Music

Disclosure ft. Sam Smith - “Omen” (Singles Going Steady)

Disclosure's latest single features the blue-eyed soul of megastar Sam Smith.

I couldn't buy into Sam Smith's album last year at all, but switching from cloying, whitebread soul to livelier, more dance-oriented like Disclosure works wonders on this track. It moves in a way that gets you moving, and the melody gives Smith ample opportunity to show off a fabulous falsetto. The young man could always croon admirably, but he grooves like Curtis Mayfield on "Omen", and it's wonderful to hear. ADRIEN BEGRAND [7/10]

Being immune to the charms of the British soul-pop revival of recent years (Winehouse, Adele, Duffy, et al.), the first time I saw Sam Smith on TV I thought it was a parody. The hair, the suit, the highly mannered delivery, it all seemed too much to be in earnest. Anyhow, if all your Best of the 80s CDs have fallen into a wood-chipper, then this will no doubt fill that hole. On the other hand, if 1987 isn’t your year zero, then the sound of the busy, high, multi-tracked vocals in the chorus will make you feel as if you’ve inhaled hairspray. Either way, this is going to be huge. -- PAUL DUFFUS [6/10]

Like with most breakout hits, there seem to be two very distinct camps that either love or hate Sam Smith depending on which side of the field they’re on. I concede to the fact that I’m more dedicated to the former than the latter; it’s hard to even fathom disliking a man with as positive a celebrity image and as strong an artistic presence that he maintains. I’m not the biggest fan of Disclosure -- EDM is a genre that I can respect, but not one that I’m often buddies within the confines of my own listening compound back home—and frankly, the “nevers” emanating throughout “Latch” annoyed the hell out of me. “Omen”, though, is something that I can get behind. The chorus isn’t as immediately catchy as “Latch”, but it feels much more sinewy than the megahit. It’s much less ready to follow the former in terms of sales, but it feels like the better song to me. -- JONATHAN FRAHM [6/10]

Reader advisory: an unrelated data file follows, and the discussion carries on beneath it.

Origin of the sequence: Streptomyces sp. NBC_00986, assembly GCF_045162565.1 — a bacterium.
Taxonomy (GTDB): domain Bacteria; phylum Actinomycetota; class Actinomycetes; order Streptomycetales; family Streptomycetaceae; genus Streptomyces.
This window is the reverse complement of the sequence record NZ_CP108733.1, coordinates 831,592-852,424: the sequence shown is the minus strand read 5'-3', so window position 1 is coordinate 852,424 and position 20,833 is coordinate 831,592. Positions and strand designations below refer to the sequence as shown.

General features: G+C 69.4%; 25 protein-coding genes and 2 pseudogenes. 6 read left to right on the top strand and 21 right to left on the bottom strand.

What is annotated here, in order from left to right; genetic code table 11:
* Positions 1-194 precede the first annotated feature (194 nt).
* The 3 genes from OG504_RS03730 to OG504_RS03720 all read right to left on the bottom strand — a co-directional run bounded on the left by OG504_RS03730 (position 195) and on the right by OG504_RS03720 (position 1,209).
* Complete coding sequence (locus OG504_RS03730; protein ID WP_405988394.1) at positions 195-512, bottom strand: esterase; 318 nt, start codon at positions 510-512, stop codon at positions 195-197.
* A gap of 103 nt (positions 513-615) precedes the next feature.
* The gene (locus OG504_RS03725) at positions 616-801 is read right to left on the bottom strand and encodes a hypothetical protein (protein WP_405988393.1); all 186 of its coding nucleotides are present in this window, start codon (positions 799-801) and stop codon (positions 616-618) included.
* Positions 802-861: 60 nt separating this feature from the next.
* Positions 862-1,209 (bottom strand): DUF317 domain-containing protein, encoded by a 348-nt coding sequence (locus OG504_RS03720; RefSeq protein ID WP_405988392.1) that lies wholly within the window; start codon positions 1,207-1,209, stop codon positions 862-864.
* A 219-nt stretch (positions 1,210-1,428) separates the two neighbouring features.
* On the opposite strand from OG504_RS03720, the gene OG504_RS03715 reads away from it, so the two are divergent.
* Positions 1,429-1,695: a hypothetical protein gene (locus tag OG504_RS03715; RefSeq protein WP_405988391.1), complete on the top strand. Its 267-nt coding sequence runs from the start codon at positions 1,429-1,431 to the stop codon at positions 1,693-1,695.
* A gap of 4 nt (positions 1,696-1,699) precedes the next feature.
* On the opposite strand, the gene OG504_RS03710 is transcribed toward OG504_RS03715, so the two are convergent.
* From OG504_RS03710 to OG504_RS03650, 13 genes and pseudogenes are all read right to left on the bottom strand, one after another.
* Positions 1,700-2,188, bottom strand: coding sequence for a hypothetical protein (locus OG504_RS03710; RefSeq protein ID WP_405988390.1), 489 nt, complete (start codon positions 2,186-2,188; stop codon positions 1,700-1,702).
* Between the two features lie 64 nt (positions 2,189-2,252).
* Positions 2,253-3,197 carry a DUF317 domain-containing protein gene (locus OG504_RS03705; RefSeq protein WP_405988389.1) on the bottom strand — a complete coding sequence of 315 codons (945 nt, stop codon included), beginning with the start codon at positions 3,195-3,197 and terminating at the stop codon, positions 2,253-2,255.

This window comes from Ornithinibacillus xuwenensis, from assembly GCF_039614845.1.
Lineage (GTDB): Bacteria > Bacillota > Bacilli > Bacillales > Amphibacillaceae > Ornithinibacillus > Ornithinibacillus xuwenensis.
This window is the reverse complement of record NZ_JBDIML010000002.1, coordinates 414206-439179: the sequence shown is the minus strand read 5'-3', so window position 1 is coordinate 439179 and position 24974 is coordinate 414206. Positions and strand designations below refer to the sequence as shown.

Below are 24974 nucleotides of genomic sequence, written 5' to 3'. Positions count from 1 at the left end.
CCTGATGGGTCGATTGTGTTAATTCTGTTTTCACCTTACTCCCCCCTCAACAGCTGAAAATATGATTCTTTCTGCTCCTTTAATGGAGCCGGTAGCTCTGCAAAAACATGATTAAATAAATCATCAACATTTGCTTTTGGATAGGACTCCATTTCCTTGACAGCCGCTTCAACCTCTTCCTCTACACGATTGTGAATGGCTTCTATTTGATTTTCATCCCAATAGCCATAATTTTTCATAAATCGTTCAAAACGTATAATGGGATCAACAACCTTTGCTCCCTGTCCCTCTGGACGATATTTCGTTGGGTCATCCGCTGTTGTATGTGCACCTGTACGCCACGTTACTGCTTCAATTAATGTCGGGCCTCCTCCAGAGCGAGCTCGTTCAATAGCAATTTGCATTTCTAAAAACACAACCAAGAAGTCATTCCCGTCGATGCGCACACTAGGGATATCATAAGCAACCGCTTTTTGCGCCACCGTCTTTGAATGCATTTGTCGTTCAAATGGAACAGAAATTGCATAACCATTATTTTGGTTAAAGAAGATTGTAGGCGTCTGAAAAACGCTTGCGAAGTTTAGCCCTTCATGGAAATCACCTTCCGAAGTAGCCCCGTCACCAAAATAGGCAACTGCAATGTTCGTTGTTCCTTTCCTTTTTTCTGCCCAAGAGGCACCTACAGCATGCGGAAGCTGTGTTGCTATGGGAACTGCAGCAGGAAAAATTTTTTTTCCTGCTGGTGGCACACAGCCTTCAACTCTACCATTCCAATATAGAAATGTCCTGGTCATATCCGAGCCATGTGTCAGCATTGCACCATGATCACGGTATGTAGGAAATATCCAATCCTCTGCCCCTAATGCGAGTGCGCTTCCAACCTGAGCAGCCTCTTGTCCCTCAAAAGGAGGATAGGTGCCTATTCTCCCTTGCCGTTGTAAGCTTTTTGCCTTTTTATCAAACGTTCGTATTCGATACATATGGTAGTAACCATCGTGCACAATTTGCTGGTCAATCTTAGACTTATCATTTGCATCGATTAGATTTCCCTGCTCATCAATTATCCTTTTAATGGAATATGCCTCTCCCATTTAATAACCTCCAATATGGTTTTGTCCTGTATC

Music

Books

Film

Recent
Film

What 'O Brother, Where Art Thou?' Gets Right (and Wrong) About America

Telling the tale of the cyclops through the lens of high and low culture, in O'Brother, Where Art Thou? the Coens hammer home a fatalistic criticism about the ways that commerce, violence, and cosmetic Christianity prevail in American society .

Music

West London's WheelUP Merges Broken Beat and Hip-Hop on "Stay For Long" (premiere)

West London producer WheelUP reached across the pond to Brint Story to bring some rapid-fire American hip-hop to his broken beat revival on "Stay For Long".


Reviews
Collapse Expand Reviews



Features
Collapse Expand Features

PM Picks
Collapse Expand Pm Picks

© 1999-2020 PopMatters.com. All rights reserved.
PopMatters is wholly independent, women-owned and operated.